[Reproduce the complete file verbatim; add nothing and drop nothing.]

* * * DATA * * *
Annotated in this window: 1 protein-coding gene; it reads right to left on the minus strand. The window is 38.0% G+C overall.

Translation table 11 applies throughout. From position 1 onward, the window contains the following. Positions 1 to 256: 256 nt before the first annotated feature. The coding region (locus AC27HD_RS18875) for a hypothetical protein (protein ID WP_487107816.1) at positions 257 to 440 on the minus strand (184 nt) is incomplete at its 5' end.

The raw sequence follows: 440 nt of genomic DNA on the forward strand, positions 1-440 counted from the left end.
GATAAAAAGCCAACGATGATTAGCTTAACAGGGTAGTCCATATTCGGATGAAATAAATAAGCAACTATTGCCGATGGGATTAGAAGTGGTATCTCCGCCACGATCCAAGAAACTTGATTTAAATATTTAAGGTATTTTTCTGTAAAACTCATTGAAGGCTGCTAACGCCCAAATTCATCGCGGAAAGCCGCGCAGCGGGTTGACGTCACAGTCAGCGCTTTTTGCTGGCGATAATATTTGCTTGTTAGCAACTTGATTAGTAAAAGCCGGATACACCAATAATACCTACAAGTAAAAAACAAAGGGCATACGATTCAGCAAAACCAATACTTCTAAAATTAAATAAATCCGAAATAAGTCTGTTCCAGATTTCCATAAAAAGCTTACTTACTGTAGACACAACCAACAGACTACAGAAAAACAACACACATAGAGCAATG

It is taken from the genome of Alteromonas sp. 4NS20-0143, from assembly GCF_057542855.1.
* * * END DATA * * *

Annotated in this window: 1 protein-coding gene; it reads right to left on the minus strand. The window is 38.0% G+C overall.

Translation table 11 applies throughout. From position 1 onward, the window contains the following. Positions 1 to 256: 256 nt before the first annotated feature. The coding region (locus AC27HD_RS18875) for a hypothetical protein (protein ID WP_487107816.1) at positions 257 to 440 on the minus strand (184 nt) is incomplete at its 5' end.

The raw sequence follows: 440 nt of genomic DNA on the forward strand, positions 1-440 counted from the left end.
GATAAAAAGCCAACGATGATTAGCTTAACAGGGTAGTCCATATTCGGATGAAATAAATAAGCAACTATTGCCGATGGGATTAGAAGTGGTATCTCCGCCACGATCCAAGAAACTTGATTTAAATATTTAAGGTATTTTTCTGTAAAACTCATTGAAGGCTGCTAACGCCCAAATTCATCGCGGAAAGCCGCGCAGCGGGTTGACGTCACAGTCAGCGCTTTTTGCTGGCGATAATATTTGCTTGTTAGCAACTTGATTAGTAAAAGCCGGATACACCAATAATACCTACAAGTAAAAAACAAAGGGCATACGATTCAGCAAAACCAATACTTCTAAAATTAAATAAATCCGAAATAAGTCTGTTCCAGATTTCCATAAAAAGCTTACTTACTGTAGACACAACCAACAGACTACAGAAAAACAACACACATAGAGCAATG

It is taken from the genome of Alteromonas sp. 4NS20-0143, from assembly GCF_057542855.1.